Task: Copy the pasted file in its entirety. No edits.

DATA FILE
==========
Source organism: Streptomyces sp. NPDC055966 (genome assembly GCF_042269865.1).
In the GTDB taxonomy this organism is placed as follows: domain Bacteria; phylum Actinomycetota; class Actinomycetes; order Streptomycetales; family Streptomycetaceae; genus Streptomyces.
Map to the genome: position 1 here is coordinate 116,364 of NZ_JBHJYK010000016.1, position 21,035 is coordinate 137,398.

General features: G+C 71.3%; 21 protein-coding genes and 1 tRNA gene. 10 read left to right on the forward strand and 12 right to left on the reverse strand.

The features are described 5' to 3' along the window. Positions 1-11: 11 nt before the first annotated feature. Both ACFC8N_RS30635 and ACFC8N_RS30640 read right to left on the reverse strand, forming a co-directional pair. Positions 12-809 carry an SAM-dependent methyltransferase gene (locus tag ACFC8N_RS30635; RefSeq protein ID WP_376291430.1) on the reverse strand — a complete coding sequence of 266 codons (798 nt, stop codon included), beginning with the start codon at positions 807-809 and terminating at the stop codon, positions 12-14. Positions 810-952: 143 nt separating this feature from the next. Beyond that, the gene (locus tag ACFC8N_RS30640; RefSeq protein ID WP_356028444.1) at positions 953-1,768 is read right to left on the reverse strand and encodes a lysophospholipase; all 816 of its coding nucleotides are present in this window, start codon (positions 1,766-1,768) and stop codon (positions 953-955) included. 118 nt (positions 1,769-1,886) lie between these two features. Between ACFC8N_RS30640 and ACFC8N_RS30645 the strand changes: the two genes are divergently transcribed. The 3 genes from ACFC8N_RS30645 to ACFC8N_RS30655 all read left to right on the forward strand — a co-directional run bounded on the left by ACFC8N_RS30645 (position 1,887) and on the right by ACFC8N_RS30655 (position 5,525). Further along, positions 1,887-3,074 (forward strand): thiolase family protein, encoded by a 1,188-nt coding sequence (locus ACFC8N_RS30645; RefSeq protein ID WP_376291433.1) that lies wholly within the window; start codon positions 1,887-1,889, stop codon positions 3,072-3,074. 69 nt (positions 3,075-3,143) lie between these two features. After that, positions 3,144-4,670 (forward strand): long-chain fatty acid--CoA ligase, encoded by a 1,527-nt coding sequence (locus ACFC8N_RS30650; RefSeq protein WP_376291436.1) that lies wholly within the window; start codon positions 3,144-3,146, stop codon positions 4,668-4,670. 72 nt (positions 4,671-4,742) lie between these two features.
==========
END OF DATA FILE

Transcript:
Source organism: Streptomyces sp. NPDC055966 (genome assembly GCF_042269865.1).
In the GTDB taxonomy this organism is placed as follows: domain Bacteria; phylum Actinomycetota; class Actinomycetes; order Streptomycetales; family Streptomycetaceae; genus Streptomyces.
Map to the genome: position 1 here is coordinate 116,364 of NZ_JBHJYK010000016.1, position 21,035 is coordinate 137,398.

General features: G+C 71.3%; 21 protein-coding genes and 1 tRNA gene. 10 read left to right on the forward strand and 12 right to left on the reverse strand.

The features are described 5' to 3' along the window. Positions 1-11: 11 nt before the first annotated feature. Both ACFC8N_RS30635 and ACFC8N_RS30640 read right to left on the reverse strand, forming a co-directional pair. Positions 12-809 carry an SAM-dependent methyltransferase gene (locus tag ACFC8N_RS30635; RefSeq protein ID WP_376291430.1) on the reverse strand — a complete coding sequence of 266 codons (798 nt, stop codon included), beginning with the start codon at positions 807-809 and terminating at the stop codon, positions 12-14. Positions 810-952: 143 nt separating this feature from the next. Beyond that, the gene (locus tag ACFC8N_RS30640; RefSeq protein ID WP_356028444.1) at positions 953-1,768 is read right to left on the reverse strand and encodes a lysophospholipase; all 816 of its coding nucleotides are present in this window, start codon (positions 1,766-1,768) and stop codon (positions 953-955) included. 118 nt (positions 1,769-1,886) lie between these two features. Between ACFC8N_RS30640 and ACFC8N_RS30645 the strand changes: the two genes are divergently transcribed. The 3 genes from ACFC8N_RS30645 to ACFC8N_RS30655 all read left to right on the forward strand — a co-directional run bounded on the left by ACFC8N_RS30645 (position 1,887) and on the right by ACFC8N_RS30655 (position 5,525). Further along, positions 1,887-3,074 (forward strand): thiolase family protein, encoded by a 1,188-nt coding sequence (locus ACFC8N_RS30645; RefSeq protein ID WP_376291433.1) that lies wholly within the window; start codon positions 1,887-1,889, stop codon positions 3,072-3,074. 69 nt (positions 3,075-3,143) lie between these two features. After that, positions 3,144-4,670 (forward strand): long-chain fatty acid--CoA ligase, encoded by a 1,527-nt coding sequence (locus ACFC8N_RS30650; RefSeq protein WP_376291436.1) that lies wholly within the window; start codon positions 3,144-3,146, stop codon positions 4,668-4,670. 72 nt (positions 4,671-4,742) lie between these two features.